Nobel Prize Recipient for Physics. He received world-wide notoriety as a German professor for his research and development of the wireless telegraph or radio. "For their contributions to the development of wireless telegraphy," he and Guglielmo Marconi shared the 1909 Nobel Prize for Physics. The Nobel Committee recognized his improvement to Marconi's transmitting system. His sparkless antenna circuit, which was patented in 1899, greatly increased the broadcasting range of the transmitter and has been applied to radar, radio, and television. He discovery of crystalline materials that act as rectifiers, allowing current to flow in one direction only, led to the development of the crystal radio receivers. He was also known as the developer of the cathode-ray oscilloscope (Brown or Braun Tube) in 1897 and the fluorescent screen, which was the forerunner of the television tube and radarscope along with becoming an important laboratory research instrument. Born the sixth of seven children, his name was Karl Ferdinand Braun, but he rarely used his first name of Karl. He received his doctorate from the University of Berlin in 1872. Although he had an interest in the wireless from an early age, he had little money to fund his research. His textbook was published in 1876 “The Young Mathematician and Naturalist - Introduction to the Secrets of Numbers and Wonders of Arithmetic,” which had a 2000 updated edition. His textbook “Wireless Telegraphy Through Water and Air” was published in 1901, updated in 2002 and placed online. He also wrote numerous articles for the satirical magazine “Fliegende Blatter.” After several noted appointments in various universities, he became the director of the Physical Institute and professor of physics at the University of Strasbourg in 1895. In the early months of 1915 he traveled to New York City to testify in a radio-related patent court case in defense of the German-owned wireless station at Sayville, New York, which had been ordered to stop running, against the British-controlled Marconi Corporation. The cased dragged on for months. Upon the United States entering World War I in 1917, he was detained from leaving the country because of his German citizenship. Living in his son's apartment, he could move about the city of Brooklyn, New York, but had no laboratory to work or an independent income, and his health declining. He died “of an accident” before the war ended. His wife, Amélie Buhler Lahr, died five months later. The couple has two sons and two daughters to lived to adulthood. His ashes were taken back to his homeland by his son in 1921, where a small funeral was held. Source of his place of burial was obtained from the website NNDB: Tracking the Entire World: “Cremated, Old Cemetery, Künzelerstr., Fulda, Germany.” The Ferdinand Braun Institute in Berlin bears his name as well as numerous streets throughout Germany. In 2002 the asteroid 43790 Ferdinand Brown was named after him.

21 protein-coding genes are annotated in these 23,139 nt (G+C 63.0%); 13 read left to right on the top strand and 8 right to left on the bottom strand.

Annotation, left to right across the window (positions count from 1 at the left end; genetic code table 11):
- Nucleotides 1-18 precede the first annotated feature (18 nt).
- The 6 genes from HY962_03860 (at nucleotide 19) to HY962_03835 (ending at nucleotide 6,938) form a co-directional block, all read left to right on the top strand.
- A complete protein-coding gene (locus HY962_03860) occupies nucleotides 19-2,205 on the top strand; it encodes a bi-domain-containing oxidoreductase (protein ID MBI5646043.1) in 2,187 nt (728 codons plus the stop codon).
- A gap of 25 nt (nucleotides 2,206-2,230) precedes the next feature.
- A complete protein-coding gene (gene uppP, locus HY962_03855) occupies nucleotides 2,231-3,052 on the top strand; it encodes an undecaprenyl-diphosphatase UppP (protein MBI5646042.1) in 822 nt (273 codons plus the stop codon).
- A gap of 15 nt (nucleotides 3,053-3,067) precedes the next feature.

Bio by: Linda Davis
cremated and buried within cemetery